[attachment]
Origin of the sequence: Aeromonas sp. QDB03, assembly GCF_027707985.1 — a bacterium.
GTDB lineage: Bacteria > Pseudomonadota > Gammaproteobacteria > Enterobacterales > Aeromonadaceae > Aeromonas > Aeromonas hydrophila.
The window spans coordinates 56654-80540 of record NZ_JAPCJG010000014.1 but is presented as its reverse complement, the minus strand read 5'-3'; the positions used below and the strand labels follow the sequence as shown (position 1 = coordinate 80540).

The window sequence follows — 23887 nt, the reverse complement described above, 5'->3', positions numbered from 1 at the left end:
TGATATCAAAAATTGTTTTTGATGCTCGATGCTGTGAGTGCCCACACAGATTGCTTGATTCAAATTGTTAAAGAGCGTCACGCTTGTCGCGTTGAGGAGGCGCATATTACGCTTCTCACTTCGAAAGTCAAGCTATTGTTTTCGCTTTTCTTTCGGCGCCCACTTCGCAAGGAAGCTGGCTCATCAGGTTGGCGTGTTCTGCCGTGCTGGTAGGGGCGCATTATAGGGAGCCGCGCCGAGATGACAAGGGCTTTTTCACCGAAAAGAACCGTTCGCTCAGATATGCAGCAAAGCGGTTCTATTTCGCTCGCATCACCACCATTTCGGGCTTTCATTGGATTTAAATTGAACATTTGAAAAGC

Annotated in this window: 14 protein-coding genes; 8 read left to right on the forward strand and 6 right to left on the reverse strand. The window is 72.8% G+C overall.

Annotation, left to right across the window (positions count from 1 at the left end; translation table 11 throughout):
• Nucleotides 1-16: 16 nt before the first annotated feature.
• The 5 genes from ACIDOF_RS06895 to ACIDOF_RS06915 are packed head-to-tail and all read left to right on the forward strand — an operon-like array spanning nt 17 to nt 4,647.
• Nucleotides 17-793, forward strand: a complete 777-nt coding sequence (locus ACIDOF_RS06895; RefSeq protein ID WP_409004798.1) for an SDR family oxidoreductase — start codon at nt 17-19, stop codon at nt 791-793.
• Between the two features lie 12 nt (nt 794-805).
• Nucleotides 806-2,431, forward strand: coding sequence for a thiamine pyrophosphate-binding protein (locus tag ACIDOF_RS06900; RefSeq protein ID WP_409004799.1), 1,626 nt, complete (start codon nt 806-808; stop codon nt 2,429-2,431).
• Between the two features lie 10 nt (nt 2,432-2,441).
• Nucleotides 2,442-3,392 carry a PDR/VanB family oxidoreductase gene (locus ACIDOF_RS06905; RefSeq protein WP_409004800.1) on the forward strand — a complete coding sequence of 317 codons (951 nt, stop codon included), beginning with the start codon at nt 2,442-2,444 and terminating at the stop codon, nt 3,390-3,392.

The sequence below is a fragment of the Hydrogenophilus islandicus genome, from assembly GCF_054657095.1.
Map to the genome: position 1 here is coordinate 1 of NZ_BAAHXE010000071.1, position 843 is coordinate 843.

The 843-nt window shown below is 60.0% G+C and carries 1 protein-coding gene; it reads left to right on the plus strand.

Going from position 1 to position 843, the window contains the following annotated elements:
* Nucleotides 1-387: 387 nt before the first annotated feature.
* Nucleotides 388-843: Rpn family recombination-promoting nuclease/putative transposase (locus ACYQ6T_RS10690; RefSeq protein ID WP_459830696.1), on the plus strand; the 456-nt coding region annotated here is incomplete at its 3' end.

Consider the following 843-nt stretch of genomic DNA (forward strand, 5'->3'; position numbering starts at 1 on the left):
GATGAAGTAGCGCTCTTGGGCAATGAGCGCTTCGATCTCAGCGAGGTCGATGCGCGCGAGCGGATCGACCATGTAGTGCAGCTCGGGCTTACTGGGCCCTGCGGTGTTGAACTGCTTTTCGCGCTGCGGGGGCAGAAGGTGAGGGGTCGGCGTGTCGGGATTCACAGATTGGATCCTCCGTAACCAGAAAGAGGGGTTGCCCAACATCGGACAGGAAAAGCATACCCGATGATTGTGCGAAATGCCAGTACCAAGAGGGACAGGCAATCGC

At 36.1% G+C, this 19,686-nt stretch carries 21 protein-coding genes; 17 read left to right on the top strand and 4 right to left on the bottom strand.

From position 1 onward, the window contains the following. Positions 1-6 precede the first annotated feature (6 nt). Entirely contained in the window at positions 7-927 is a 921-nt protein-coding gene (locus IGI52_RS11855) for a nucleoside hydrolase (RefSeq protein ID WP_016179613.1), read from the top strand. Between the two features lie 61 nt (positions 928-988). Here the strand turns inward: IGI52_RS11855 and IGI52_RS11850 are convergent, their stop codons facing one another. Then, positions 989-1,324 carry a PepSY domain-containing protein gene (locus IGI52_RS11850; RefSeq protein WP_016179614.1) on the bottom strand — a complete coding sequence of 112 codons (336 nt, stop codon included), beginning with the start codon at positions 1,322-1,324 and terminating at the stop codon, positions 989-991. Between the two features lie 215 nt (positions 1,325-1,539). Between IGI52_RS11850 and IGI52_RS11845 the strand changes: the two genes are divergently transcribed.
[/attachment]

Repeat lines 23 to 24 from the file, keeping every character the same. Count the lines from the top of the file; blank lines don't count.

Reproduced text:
At 36.1% G+C, this 19,686-nt stretch carries 21 protein-coding genes; 17 read left to right on the top strand and 4 right to left on the bottom strand.

From position 1 onward, the window contains the following. Positions 1-6 precede the first annotated feature (6 nt). Entirely contained in the window at positions 7-927 is a 921-nt protein-coding gene (locus IGI52_RS11855) for a nucleoside hydrolase (RefSeq protein ID WP_016179613.1), read from the top strand. Between the two features lie 61 nt (positions 928-988). Here the strand turns inward: IGI52_RS11855 and IGI52_RS11850 are convergent, their stop codons facing one another. Then, positions 989-1,324 carry a PepSY domain-containing protein gene (locus IGI52_RS11850; RefSeq protein WP_016179614.1) on the bottom strand — a complete coding sequence of 112 codons (336 nt, stop codon included), beginning with the start codon at positions 1,322-1,324 and terminating at the stop codon, positions 989-991. Between the two features lie 215 nt (positions 1,325-1,539). Between IGI52_RS11850 and IGI52_RS11845 the strand changes: the two genes are divergently transcribed.